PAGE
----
Over the course of the last few years, there has been a great deal of concern about the sustainability of our financial system. Many concerned citizens point to the rising national debt, and the fact that, on a more personal level, we have hard time avoiding debt. With fiat money making it easier than ever to just spend as much as you want, and without any real interest on the part of most politicians to curb spending, worries are cropping up that a financial apocalypse is on the way.
Now, no one knows when such an economic collapse would actually occur — or even if it would. Right now, there are a few theories about what could be coming in terms of our economic situation:
- Another recession: There is an argument that another recession is eminent. Due to the fact that no Congress or Administration wants a recession on their watch, there is an interest in playing kick the can with the economy. Policymakers try to put off recessions by using various tactics (such as cutting interest rates). This messes up the economic cycle, and means that recessions don’t get to play out the way they need to. This means that recessions are more frequent, and could even get progressively bigger.
- We’re already in a “real” depression: Others insist that we’re in the midst of a “real” depression, or if we aren’t, we will be in once soon. The idea is that we’re limping along, but all the excessive borrowing isn’t going to help the government or individuals, and are economy is in a precarious position.
- Total economic collapse, thanks to a loss of confidence in the dollar: And, of course, there are those that believe the financial apocalypse is right around the corner. That confidence in the dollar will disappear and the financial system as we know it will disappear in dramatic fashion.
Theories, of course, run gamut and there are ranges to the severity of financial ruin predicted by different theories. The real question is this: Do you believe a financial apocalypse is coming? And what should you do about it?
Situation: Total Financial Apocalypse
When it comes to a total financial apocalypse, it’s hard to say what could happen. Many think that we are approaching that point because the debt to GDP ratio in the United States is at right around 101 to 102 percent. However, the question is whether or not that level is sustainable. Japan has been sitting at close 200% debt to GDP and no one seems to be worried about the eminent collapse of Japan’s economy. On the other hand, everyone freaked out at Greece’s ratio of a little more than 143%, and things went really crazy when Greece’s ratio hit 160%.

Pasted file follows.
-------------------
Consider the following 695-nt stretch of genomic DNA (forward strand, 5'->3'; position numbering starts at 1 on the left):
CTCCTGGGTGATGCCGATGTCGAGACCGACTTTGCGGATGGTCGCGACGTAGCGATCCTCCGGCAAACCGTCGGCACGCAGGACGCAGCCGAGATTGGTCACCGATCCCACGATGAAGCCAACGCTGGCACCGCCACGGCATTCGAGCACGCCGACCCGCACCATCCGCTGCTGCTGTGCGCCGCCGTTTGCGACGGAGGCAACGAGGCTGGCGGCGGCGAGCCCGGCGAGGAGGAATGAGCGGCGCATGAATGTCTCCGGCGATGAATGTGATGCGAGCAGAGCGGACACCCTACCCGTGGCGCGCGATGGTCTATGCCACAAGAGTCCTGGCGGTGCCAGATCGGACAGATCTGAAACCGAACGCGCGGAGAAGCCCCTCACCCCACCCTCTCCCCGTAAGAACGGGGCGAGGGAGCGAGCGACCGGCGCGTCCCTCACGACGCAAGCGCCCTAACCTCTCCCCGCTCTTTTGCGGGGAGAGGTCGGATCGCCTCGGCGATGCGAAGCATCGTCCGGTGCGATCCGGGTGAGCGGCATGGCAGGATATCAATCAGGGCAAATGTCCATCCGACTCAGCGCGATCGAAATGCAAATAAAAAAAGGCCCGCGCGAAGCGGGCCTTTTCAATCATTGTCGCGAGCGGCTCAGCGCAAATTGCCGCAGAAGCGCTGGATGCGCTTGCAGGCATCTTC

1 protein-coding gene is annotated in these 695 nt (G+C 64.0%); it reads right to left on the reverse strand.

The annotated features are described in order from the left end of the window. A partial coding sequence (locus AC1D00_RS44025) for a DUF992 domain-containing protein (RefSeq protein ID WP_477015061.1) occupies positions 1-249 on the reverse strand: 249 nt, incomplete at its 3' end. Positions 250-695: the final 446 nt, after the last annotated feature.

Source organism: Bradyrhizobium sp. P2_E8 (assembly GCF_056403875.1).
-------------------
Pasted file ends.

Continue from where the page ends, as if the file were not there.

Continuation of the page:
In many ways, it’s about perception and confidence. If enough people perceive that financial apocalypse is coming, they will act in a way that will precipitate the very thing they are afraid of. Right now, there are enough people who still trust the system in a way that supports it.
What can you do to prepare in the event of a worst-case scenario? Here are some ideas for preparing yourself ahead of time:
Get back to financial basics: First of all, it makes sense to get back to financial basics. Create an emergency fund. Live within your means. Involve yourself in responsible investing. Protect your assets with insurance. Even if things don’t completely go off the rails, living this way will ensure that you are prepared for a range of situations, from a depression to economic expansion to a devastating natural disaster.
You can also consider alternative types of value. Even though gold and silver aren’t “officially” considered money these days, many people still associate precious metals with value. Add a little diversity to your portfolio and consider including hard assets like precious metals and real estate. While you don’t want to become overly invested in these assets, it doesn’t hurt to add them to your portfolio. Just make sure you can store and access physical gold and silver, since it won’t do you much good if you can’t get to it.
Non-financial preparedness: The unfortunate reality of a total financial apocalypse is that there would be some survival-type situations that would arise. This means that you need to consider areas of preparedness beyond the merely financial. You can put together a bug out bag that can serve you well in the event that you need to leave. You should have emergency supplies and food, as well as some form of money. Consider food storage, learning to obtain your own food, and skills like sewing that can help you repair clothing, as well as looking for alternative sources of fuel and warmth.
This non-financial preparedness can also help you get ready for natural disaster. Even if the financial apocalypse never comes, you still want to be prepared. What about another Hurricane Sandy, or a massive earthquake? What would you do if you had no power for a few days? Preparing in this way protects you from a number of personal apocalypse scenarios, even if they are temporary.
Invest in yourself: Finally, don’t forget to invest in yourself. Making an investment in yourself can help you weather almost any financial storm. One of the best things you can do is to educate yourself (even if you don’t get a formal degree) and develop marketable skills. That way, you are better equipped to handle a job loss or get through a recession. You can even invest in yourself by learning survival skills that can come in handy in any situation. Remember that you are your best asset, and you will need it fully developed in the event of a financial apocalypse.
What do you think? Is a financial apocalypse coming? Even if it’s not, would you be prepared for a setback? How do you prepare for what’s next?